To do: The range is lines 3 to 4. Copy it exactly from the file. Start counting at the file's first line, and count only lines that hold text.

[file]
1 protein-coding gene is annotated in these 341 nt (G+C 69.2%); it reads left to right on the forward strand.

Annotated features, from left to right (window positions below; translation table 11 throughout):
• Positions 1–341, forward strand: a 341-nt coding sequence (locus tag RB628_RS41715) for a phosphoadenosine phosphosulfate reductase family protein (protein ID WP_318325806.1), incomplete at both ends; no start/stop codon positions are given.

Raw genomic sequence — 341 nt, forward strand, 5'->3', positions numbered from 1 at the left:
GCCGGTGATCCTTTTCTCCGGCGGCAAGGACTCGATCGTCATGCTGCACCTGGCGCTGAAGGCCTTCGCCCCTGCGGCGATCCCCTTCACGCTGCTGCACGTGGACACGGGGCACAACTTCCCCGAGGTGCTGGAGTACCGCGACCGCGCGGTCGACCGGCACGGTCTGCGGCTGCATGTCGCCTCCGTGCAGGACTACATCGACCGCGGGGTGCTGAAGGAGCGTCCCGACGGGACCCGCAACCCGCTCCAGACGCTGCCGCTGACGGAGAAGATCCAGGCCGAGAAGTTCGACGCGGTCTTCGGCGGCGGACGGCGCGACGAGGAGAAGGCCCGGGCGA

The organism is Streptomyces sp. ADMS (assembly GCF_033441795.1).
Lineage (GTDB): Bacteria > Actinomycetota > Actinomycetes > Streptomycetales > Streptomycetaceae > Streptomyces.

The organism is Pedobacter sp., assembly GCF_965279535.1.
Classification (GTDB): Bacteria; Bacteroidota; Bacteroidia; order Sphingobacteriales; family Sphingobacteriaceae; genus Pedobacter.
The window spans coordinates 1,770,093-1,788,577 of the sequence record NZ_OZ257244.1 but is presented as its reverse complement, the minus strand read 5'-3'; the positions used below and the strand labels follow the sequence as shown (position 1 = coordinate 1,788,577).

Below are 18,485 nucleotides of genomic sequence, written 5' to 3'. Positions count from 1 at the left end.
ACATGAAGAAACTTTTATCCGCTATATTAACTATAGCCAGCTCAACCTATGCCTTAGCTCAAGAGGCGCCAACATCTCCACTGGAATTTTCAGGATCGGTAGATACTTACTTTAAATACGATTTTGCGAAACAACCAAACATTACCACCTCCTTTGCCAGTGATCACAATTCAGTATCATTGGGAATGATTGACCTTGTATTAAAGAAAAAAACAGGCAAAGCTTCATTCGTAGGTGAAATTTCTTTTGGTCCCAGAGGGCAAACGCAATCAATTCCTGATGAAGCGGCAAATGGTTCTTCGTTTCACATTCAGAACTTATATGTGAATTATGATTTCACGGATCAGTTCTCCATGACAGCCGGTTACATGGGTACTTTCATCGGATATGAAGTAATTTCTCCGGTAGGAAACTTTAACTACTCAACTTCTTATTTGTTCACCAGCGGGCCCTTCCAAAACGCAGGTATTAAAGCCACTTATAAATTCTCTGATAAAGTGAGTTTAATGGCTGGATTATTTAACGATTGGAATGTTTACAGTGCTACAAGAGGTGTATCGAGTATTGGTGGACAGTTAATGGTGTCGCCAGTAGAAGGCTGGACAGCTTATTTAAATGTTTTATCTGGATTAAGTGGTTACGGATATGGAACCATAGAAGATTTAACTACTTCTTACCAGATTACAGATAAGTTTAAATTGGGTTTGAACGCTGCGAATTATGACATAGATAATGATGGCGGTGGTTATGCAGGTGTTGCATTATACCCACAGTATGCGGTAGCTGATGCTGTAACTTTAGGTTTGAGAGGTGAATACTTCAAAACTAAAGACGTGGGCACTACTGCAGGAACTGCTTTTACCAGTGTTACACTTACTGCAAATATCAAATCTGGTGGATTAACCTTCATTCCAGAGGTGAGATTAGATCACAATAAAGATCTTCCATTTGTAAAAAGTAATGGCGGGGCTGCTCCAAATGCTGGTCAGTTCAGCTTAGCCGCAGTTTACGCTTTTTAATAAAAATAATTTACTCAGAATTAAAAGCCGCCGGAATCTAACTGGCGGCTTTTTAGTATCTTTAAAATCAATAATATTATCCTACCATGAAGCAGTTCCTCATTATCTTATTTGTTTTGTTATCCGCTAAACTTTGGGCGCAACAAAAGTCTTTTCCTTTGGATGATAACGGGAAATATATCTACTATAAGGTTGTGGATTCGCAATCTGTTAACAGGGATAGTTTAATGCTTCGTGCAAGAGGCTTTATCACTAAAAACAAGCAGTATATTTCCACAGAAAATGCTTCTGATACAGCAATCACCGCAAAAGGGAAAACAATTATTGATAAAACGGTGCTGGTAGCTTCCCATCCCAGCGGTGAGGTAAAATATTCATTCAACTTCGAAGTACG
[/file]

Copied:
• Positions 1–341, forward strand: a 341-nt coding sequence (locus tag RB628_RS41715) for a phosphoadenosine phosphosulfate reductase family protein (protein ID WP_318325806.1), incomplete at both ends; no start/stop codon positions are given.

Raw genomic sequence — 341 nt, forward strand, 5'->3', positions numbered from 1 at the left: